Page 72

RCI December 2017

RAINWATER SYSTEMS Going to ground – issues when roof drainage hits floor level? By Simon Mawson, CA Group and Malcolm Wearing, CRM Rainwater Drainage Consultancy Metal rainwater systems offer an unrivalled ability to cope with extraordinary weather – materials are strong and gutters can be deep with larger holding capacity and improved flow rates. All these features mean a greater ability to cope with and endure our increasingly volatile weather conditions, including surface water flooding. The Metal Gutter Manufacturers Association’s (MGMA) new guidance document titled, Guidance on metal rainwater systems and underground drainage looks at this subject in detail. Understanding how a site will respond to surface water flooding and drainage is now a key factor for local authorities in consideration of planning 070 DECEMBER 2017 RCIMAG.COM submissions for property development. All involved in the building process must consider the site at the initial planning stages to identify drainage options and risks. There is, however, a disconnect on many building sites, where the rainwater pipes from roof level meet the ground. It is generally assumed that complications arise at gutter level, and not at ground level, which can lead to problems. Where does the responsibility lie? The first issue is that ground level is often the line where responsibility changes; the architect or the cladding company will have designed the above ground drainage, and the civil / structural engineer the below ground. That in itself should not cause an issue, but because it is a different team, there is always the chance something will get lost in translation. Thus, good coordination between these two disciplines, bearing in mind that the underground often precedes the above ground in terms of installation order, is essential on all sites, from a small house to a 10,000m² industrial building. But it is more than just miscommunication, there are fundamental issues with the way the design is undertaken, which can lead to a mismatch in capacity. Most internal gutters these days are designed for a storm with a return period of between 90 to 135 years. In other words, the rainfall designed for will be so large it would only be expected to occur once within this period – “But it is more than just miscommunication, there are fundamental issues with the way the design is undertaken, which can lead to a mismatch in capacity” Poor detailing in SuDS tank (geotextile not trimmed away at pipe entry) limiting flow Many sites now have underground storage tanks which, if poorly detailed, can restrict discharge from roof drainage systems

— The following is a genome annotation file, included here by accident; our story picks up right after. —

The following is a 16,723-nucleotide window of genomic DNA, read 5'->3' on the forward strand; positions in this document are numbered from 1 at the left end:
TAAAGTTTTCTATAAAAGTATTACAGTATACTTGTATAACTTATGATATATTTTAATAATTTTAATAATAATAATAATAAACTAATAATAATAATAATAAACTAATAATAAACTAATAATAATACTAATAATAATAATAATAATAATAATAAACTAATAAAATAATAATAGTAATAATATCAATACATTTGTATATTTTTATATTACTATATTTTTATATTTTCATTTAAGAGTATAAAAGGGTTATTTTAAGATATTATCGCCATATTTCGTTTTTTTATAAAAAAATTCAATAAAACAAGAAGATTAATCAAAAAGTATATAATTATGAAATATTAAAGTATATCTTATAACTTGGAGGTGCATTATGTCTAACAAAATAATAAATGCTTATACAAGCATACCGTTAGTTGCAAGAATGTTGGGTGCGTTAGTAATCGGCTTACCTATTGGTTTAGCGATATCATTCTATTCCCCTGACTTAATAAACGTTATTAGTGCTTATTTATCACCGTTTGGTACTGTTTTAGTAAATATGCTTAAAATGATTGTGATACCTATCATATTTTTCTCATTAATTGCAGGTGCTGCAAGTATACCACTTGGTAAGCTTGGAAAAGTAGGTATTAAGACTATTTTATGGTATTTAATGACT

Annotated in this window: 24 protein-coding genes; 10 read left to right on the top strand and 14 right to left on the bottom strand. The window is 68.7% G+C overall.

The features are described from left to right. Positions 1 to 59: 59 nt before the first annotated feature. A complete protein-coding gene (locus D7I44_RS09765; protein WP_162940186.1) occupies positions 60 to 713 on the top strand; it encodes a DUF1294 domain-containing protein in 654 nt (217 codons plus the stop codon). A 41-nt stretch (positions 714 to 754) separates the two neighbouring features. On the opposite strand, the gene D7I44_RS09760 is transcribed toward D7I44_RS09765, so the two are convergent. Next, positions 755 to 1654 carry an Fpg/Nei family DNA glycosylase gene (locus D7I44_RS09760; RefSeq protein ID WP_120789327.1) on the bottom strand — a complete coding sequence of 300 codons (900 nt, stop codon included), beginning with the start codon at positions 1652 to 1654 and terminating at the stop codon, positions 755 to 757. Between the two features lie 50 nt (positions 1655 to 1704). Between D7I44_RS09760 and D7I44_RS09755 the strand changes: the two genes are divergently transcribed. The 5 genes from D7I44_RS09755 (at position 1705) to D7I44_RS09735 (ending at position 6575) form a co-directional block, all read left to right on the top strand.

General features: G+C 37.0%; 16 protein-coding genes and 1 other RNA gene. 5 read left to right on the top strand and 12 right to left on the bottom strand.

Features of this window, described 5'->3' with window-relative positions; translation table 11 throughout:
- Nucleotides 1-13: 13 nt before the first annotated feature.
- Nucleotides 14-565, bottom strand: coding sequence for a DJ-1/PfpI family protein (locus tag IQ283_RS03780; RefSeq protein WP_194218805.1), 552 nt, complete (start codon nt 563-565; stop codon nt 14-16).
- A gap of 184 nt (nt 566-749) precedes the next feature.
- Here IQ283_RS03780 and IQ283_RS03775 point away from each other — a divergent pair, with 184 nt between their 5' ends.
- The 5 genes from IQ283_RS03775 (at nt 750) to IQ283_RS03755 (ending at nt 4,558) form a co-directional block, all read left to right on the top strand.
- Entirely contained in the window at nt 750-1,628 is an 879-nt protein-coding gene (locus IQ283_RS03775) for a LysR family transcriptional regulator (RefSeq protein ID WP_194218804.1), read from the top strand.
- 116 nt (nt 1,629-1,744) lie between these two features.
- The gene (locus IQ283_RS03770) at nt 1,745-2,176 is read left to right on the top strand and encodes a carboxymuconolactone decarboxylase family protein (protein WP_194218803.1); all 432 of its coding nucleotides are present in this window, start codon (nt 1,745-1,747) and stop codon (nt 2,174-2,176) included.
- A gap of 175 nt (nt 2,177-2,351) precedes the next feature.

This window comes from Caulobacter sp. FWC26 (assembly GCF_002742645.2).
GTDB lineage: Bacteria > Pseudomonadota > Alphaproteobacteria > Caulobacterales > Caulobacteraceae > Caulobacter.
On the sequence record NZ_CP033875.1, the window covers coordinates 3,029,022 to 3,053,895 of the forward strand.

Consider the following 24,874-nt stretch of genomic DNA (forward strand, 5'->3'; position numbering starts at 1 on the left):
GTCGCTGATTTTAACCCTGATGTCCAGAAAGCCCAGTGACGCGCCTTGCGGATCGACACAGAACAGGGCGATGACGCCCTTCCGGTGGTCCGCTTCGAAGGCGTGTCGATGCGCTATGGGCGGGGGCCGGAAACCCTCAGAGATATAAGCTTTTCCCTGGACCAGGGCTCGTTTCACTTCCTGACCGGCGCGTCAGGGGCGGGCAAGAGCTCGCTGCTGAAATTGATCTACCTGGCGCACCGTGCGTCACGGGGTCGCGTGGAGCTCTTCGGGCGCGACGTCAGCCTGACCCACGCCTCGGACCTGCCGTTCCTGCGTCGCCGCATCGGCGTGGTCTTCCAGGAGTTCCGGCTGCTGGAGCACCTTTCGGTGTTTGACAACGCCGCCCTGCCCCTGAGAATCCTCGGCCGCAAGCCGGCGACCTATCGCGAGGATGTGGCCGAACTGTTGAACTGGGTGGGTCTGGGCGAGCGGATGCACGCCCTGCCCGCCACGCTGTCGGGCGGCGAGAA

RCI December 2017
To see the actual publication please follow the link above